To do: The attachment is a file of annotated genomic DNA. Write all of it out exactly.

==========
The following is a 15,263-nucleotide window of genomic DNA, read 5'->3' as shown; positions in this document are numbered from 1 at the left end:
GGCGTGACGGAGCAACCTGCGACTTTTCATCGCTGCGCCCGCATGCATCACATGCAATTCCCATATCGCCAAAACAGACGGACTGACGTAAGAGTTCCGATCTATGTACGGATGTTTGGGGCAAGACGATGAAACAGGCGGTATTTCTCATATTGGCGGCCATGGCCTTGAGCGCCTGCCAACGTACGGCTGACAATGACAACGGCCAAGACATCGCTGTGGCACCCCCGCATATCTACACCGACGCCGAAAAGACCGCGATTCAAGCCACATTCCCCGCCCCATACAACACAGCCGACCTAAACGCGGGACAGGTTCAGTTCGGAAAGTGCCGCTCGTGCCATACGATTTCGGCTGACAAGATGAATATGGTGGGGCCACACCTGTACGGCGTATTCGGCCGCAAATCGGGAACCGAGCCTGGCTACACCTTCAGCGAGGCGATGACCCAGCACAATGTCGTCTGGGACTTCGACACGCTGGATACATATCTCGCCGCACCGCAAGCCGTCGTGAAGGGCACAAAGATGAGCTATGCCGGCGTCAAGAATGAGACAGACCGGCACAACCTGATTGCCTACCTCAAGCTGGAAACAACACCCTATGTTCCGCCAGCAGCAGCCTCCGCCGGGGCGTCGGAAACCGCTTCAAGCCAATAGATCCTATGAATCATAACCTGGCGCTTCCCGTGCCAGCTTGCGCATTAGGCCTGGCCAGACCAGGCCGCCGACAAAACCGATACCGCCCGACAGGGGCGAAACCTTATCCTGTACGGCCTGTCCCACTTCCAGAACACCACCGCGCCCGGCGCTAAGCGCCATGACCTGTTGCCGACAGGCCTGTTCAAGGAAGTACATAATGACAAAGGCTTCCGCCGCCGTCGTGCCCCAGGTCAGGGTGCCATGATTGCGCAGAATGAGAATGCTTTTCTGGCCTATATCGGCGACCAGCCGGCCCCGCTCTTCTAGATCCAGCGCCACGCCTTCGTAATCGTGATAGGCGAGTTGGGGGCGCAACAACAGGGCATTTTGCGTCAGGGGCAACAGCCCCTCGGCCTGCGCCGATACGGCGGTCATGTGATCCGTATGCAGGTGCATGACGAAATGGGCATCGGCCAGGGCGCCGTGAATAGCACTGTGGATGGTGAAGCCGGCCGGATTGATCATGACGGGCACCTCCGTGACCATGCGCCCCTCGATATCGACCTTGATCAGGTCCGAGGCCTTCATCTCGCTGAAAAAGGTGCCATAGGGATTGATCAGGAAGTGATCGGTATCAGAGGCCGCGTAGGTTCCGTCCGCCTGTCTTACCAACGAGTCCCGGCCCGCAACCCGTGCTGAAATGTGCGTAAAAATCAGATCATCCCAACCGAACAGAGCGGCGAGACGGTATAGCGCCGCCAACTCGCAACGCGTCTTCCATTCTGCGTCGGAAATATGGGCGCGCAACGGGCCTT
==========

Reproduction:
The following is a 15,263-nucleotide window of genomic DNA, read 5'->3' as shown; positions in this document are numbered from 1 at the left end:
GGCGTGACGGAGCAACCTGCGACTTTTCATCGCTGCGCCCGCATGCATCACATGCAATTCCCATATCGCCAAAACAGACGGACTGACGTAAGAGTTCCGATCTATGTACGGATGTTTGGGGCAAGACGATGAAACAGGCGGTATTTCTCATATTGGCGGCCATGGCCTTGAGCGCCTGCCAACGTACGGCTGACAATGACAACGGCCAAGACATCGCTGTGGCACCCCCGCATATCTACACCGACGCCGAAAAGACCGCGATTCAAGCCACATTCCCCGCCCCATACAACACAGCCGACCTAAACGCGGGACAGGTTCAGTTCGGAAAGTGCCGCTCGTGCCATACGATTTCGGCTGACAAGATGAATATGGTGGGGCCACACCTGTACGGCGTATTCGGCCGCAAATCGGGAACCGAGCCTGGCTACACCTTCAGCGAGGCGATGACCCAGCACAATGTCGTCTGGGACTTCGACACGCTGGATACATATCTCGCCGCACCGCAAGCCGTCGTGAAGGGCACAAAGATGAGCTATGCCGGCGTCAAGAATGAGACAGACCGGCACAACCTGATTGCCTACCTCAAGCTGGAAACAACACCCTATGTTCCGCCAGCAGCAGCCTCCGCCGGGGCGTCGGAAACCGCTTCAAGCCAATAGATCCTATGAATCATAACCTGGCGCTTCCCGTGCCAGCTTGCGCATTAGGCCTGGCCAGACCAGGCCGCCGACAAAACCGATACCGCCCGACAGGGGCGAAACCTTATCCTGTACGGCCTGTCCCACTTCCAGAACACCACCGCGCCCGGCGCTAAGCGCCATGACCTGTTGCCGACAGGCCTGTTCAAGGAAGTACATAATGACAAAGGCTTCCGCCGCCGTCGTGCCCCAGGTCAGGGTGCCATGATTGCGCAGAATGAGAATGCTTTTCTGGCCTATATCGGCGACCAGCCGGCCCCGCTCTTCTAGATCCAGCGCCACGCCTTCGTAATCGTGATAGGCGAGTTGGGGGCGCAACAACAGGGCATTTTGCGTCAGGGGCAACAGCCCCTCGGCCTGCGCCGATACGGCGGTCATGTGATCCGTATGCAGGTGCATGACGAAATGGGCATCGGCCAGGGCGCCGTGAATAGCACTGTGGATGGTGAAGCCGGCCGGATTGATCATGACGGGCACCTCCGTGACCATGCGCCCCTCGATATCGACCTTGATCAGGTCCGAGGCCTTCATCTCGCTGAAAAAGGTGCCATAGGGATTGATCAGGAAGTGATCGGTATCAGAGGCCGCGTAGGTTCCGTCCGCCTGTCTTACCAACGAGTCCCGGCCCGCAACCCGTGCTGAAATGTGCGTAAAAATCAGATCATCCCAACCGAACAGAGCGGCGAGACGGTATAGCGCCGCCAACTCGCAACGCGTCTTCCATTCTGCGTCGGAAATATGGGCGCGCAACGGGCCTT